A team formed by the Regional Center for Healthy Food Studies (CREAS), Chileprunes and Procesadora del Maipo,seeks to establish a standardized process that allows to improve the organoleptic quality of prunes and decrease or eliminate the use of synthetic preservative, mainly potassium sorbate.

This, by obtaining resources from the Fund for the Promotion of Scientific and Technological Development (FONDEF), after presenting the project “Development of a process for the reduction and / or replacement of potassium sorbate in dehydrated and tenderized prunes”.
Without such a move, Chile’s prunes industry – the world’s leading exporter – would face a major dilemma in a few years. Although, to date, the presence of potassium sorbate has not limited exports, the new food regulations to be implemented in the countries of destination would affect our production, because it seeks to reduce in whole or in part (to less than 50% of what is currently stated by Chilean companies) the presence of this compound in the food , according to a report made by CREAS.

“This is a barrier to the entry of the domestic product, and a direct effect on competitiveness against other producers who do not use this preservative,” says Pedro Acuña, Executive Director of Chileprunes.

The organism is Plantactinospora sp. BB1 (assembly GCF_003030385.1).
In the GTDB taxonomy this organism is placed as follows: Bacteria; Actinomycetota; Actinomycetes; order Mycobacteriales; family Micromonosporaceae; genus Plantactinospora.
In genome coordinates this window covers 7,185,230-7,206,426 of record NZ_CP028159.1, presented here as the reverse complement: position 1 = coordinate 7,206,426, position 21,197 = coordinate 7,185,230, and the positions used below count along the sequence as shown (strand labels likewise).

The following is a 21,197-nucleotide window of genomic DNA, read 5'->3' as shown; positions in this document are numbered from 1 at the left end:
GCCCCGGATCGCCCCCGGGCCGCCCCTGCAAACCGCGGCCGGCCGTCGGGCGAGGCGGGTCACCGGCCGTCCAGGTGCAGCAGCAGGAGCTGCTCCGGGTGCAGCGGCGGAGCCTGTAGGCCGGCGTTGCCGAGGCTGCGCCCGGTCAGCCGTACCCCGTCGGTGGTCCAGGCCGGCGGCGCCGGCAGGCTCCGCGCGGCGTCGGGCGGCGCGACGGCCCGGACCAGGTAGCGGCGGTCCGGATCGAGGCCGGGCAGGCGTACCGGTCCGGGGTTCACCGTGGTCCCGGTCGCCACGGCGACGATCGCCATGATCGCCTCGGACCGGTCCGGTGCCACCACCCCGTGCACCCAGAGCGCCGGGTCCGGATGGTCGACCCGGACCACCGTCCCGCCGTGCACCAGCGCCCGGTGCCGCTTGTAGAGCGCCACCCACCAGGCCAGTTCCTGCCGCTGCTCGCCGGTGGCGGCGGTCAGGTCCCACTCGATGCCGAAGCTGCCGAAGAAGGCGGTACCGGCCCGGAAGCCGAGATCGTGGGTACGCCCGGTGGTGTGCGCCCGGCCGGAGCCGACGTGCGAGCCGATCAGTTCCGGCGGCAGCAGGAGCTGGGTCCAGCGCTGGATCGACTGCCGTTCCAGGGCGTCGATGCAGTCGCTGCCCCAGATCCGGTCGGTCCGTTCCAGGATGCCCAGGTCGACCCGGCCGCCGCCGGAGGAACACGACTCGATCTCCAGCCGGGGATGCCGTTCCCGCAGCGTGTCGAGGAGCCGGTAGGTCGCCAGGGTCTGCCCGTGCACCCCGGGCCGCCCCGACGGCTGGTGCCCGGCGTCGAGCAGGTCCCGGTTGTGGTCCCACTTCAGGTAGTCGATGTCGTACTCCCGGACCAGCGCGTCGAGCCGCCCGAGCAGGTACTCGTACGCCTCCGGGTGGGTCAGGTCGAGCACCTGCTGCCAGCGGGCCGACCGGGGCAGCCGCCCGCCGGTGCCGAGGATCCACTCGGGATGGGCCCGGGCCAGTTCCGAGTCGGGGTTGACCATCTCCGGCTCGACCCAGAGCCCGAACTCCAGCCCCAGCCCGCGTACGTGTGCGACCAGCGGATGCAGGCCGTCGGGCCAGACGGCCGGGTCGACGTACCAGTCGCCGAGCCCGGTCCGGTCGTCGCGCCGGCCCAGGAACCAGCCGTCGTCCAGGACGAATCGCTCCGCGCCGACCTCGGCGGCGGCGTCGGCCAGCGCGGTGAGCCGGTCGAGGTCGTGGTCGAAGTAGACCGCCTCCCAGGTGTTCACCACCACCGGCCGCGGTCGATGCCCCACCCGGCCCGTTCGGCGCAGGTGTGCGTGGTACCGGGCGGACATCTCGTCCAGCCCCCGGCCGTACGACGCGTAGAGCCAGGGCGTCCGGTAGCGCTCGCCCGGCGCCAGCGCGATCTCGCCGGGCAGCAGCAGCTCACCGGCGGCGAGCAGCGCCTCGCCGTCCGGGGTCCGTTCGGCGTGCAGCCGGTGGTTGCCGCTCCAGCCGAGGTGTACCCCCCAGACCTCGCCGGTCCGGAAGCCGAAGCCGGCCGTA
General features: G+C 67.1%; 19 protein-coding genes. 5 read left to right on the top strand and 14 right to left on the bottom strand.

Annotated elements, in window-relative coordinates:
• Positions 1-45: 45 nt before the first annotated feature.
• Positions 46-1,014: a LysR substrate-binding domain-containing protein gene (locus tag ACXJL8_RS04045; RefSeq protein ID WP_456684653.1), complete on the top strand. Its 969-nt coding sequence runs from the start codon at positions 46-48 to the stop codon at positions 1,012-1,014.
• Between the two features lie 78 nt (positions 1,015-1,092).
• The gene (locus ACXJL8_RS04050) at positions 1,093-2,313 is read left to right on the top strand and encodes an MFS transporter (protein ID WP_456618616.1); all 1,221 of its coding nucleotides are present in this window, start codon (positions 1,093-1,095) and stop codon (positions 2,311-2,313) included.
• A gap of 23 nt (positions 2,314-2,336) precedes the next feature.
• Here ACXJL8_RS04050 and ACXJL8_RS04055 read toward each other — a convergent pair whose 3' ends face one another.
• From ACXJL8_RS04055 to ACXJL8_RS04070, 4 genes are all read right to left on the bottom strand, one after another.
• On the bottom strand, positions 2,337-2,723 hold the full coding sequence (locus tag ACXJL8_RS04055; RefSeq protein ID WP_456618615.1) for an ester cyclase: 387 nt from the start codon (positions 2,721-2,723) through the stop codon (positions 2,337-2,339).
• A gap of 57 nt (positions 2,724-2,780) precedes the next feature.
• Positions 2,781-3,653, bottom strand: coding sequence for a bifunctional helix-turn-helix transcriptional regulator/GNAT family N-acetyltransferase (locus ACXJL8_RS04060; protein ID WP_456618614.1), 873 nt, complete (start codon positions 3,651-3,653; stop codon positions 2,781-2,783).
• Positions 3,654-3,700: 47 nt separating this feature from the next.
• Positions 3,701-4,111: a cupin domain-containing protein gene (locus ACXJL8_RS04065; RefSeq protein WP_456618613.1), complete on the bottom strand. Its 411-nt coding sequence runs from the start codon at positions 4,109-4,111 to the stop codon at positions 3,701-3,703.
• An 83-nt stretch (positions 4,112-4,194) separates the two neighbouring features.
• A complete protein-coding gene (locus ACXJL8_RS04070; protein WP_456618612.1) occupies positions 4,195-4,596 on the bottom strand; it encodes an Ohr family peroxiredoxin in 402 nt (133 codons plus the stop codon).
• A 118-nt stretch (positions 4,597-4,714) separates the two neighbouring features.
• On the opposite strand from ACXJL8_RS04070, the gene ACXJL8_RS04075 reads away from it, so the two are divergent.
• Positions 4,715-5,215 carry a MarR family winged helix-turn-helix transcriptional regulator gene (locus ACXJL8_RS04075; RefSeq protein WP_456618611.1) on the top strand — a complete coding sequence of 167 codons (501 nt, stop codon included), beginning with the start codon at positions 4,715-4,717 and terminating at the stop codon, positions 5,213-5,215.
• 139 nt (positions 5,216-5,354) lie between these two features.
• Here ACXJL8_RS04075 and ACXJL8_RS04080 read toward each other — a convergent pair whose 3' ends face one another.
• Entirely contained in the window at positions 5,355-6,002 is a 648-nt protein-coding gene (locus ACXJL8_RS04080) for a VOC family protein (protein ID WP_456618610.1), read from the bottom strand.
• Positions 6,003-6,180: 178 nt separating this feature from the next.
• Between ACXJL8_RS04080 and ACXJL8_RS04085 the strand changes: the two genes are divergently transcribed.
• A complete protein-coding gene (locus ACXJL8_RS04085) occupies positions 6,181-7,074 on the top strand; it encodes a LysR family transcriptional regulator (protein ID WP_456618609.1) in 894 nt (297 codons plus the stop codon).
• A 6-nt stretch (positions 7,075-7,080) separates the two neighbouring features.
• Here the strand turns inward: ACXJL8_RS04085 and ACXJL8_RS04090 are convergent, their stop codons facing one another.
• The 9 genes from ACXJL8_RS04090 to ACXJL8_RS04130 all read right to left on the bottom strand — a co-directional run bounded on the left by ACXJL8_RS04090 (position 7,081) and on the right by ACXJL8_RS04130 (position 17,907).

This processed fruit has a high content of carbohydrates and water that can promote the growth of microorganisms (mainly molds), so, to ensure the safety of the food over time, it usually use potassium sorbate as a preservative, giving a shelf life of at least 12 months to the product.

Alejandro Osses, manager of the Regional Center for Healthy Food Studies (CREAS), explains that “the application of potassium sorbate is currently carried out using spray techniques, producing heterogeneous levels that do not make it possible to clearly define the amount of this preservative in the final product, but which is estimated to be high (between 500 – 3,000 ppm) and, in addition, the different producers/exporters of prune have different levels of development and competitiveness”.
Considering the current tendency of consumers to purchase natural foods (without chemical/synthetic preservatives), CREAS suggests the need to decrease the application of this compound through the use of special equipment for homogeneous application, and/or replace it with naturally sourced products – such as organic acids – while maintaining both the shelf life of the current product and the organoleptic quality of prunes.

In recent years, Chile has been the world’s leading exporter of prunes. In 2019, its exports were 68,895 tonnes, equivalent to US$ 145 million, according to figures delivered by the United Nations International Trade Centre (ITC).

On average, Chile ships to more than 70 countries where the top 10 destinations in 2019, based on value exported, were Mexico, Poland, Russia, United Kingdom, China, Germany, Italy, Brazil, Spain and the Netherlands.

Source: Chile Prunes

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